In the last few years, nuclear plant owners have shut down or scheduled for shutdown 17 units totaling over 14,000 MW.  Over half of these units had (or have) nuclear safety culture (NSC) issues sufficiently noteworthy to warrant mention here on Safetymatters.  We are not saying that NSC issues alone have led to the permanent shutdown of any plant, but such issues often accompany poor decision-making that can hasten a plant’s demise.  Following is a roll call of the deceased or endangered plants.

Plants with NSC issues

NSC issues provide windows into organizational behavior; the sizes of issues range from isolated problems to systemic weaknesses.


This one doesn’t exactly belong on the list.  Entergy scheduled it for shutdown in Jan. 2017 but instead it will likely be purchased by a white knight, Exelon, in a transaction brokered by the governor of New York.  With respect to NSC, in 2012 FitzPatrick received a Confirmatory Order (CO) after the NRC discovered violations, the majority of which were willful, related to adherence to site radiation protection procedures. 

Fort Calhoun

This plant shut down on Oct. 24, 2016.  According to the owner, the reason was “market conditions.”  It’s hard for a plant to be economically viable when it was shut down for over two years because of scheduled maintenance, flooding, a fire and various safety violations.  The plant kept moving down the NRC Action Matrix which meant more inspections and a third-party NSC assessment.  A serious cultural issue was how the plant staff’s perception of the Corrective Action Program (CAP) had evolved to view the CAP as a work management system rather than the principal way for the plant to identify and fix its problems.  Click on the Fort Calhoun label to pull up our related posts.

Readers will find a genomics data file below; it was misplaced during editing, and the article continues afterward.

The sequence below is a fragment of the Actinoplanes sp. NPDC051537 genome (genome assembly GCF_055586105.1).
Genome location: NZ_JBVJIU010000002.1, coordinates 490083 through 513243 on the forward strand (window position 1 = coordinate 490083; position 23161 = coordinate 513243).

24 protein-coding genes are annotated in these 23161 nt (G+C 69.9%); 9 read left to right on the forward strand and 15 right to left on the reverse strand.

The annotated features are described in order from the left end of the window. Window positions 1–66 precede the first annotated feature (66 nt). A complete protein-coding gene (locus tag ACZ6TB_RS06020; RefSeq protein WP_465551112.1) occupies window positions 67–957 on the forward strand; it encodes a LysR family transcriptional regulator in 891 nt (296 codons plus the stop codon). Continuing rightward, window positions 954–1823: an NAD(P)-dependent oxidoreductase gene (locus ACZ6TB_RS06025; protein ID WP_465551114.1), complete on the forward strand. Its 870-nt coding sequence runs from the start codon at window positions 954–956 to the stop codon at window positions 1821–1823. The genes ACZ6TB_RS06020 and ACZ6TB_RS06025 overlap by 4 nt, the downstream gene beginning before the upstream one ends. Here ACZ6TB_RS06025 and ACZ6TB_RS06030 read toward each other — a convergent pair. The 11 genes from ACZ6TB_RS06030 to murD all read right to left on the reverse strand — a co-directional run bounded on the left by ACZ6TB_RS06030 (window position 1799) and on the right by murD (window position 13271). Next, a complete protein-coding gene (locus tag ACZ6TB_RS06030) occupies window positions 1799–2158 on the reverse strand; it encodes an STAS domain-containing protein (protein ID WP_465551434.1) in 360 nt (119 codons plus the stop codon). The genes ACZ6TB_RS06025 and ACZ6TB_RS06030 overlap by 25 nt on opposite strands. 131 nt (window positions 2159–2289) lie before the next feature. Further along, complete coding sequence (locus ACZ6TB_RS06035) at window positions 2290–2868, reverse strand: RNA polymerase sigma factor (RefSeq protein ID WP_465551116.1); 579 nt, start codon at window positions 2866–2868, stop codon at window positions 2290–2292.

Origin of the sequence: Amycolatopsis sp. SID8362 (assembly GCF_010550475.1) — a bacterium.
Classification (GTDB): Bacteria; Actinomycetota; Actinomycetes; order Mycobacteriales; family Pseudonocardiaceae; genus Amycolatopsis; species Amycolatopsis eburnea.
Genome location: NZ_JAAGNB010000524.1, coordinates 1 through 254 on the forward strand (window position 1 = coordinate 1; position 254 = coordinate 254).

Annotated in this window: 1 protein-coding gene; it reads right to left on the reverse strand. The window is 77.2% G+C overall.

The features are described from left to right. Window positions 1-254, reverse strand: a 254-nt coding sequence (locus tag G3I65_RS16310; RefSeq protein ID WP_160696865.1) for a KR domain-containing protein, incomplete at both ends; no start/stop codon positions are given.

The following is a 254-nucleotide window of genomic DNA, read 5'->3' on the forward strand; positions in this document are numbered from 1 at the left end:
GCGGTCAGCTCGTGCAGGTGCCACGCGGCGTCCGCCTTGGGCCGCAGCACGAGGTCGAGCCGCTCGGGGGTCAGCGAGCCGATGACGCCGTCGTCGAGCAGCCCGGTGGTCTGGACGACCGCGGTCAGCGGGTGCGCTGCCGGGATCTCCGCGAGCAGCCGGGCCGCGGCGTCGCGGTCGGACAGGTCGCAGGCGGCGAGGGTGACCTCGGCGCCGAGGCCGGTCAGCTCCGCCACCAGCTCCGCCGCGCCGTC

Indian Point 2 and 3

Units 2 and 3 are scheduled to shut down in 2020 and 2021, respectively.  As the surrounding population grew, the political pressure to shut them down also increased.  A long history of technical and regulatory issues did not inspire confidence.  In NSC space, they had problems with making incomplete or false statements to the NRC, a cardinal sin for a regulated entity.  The plant received a Notice of Violation (NOV) in 2015 for providing information about a licensed operator's medical condition that was not complete and accurate; they received a NOV in 2014 because a chemistry manager falsified test results.  Our May 12, 2014 post on the latter event is a reader favorite. 


This plant had a long history of technical and NSC issues.  It is scheduled for shutdown on Oct. 1, 2018.  In 2015 Palisades received a NOV because it provided information to the NRC that was not complete and accurate; in 2014 it received a CO because a security manager assigned a person to a role for which he was not qualified; in 2012 it received a CO after an operator left the control room without permission and without performing a turnover to another operator.  Click on the Palisades label to pull up our related posts.


This plant is scheduled for shutdown on May 31, 2019.  It worked its way to column 4 of the Action Matrix in Sept. 2015 and is currently undergoing an IP 95003 inspection, including an in-depth evaluation of the plant’s CAP and an independent assessment of the plant’s NSC.  In 2013, Pilgrim received a NOV because it provided information to the NRC that was not complete and accurate; in 2005 it received a NOV after an on-duty supervisor was observed sleeping in the control room.

San Onofre 2 and 3

These units ceased operations on Jan. 1, 2012.  The proximate cause of death was management incompetence: management opted to replace the old steam generators (S/Gs) with a large, complex design that the vendor had never fabricated before.  The new S/Gs were unacceptable in operation when tube leakage occurred due to excessive vibrations.  NSC was never anything to write home about either: the plant was plagued for years by incidents, including willful violations, and employees claiming they feared retaliation if they reported or discussed such incidents.

Vermont Yankee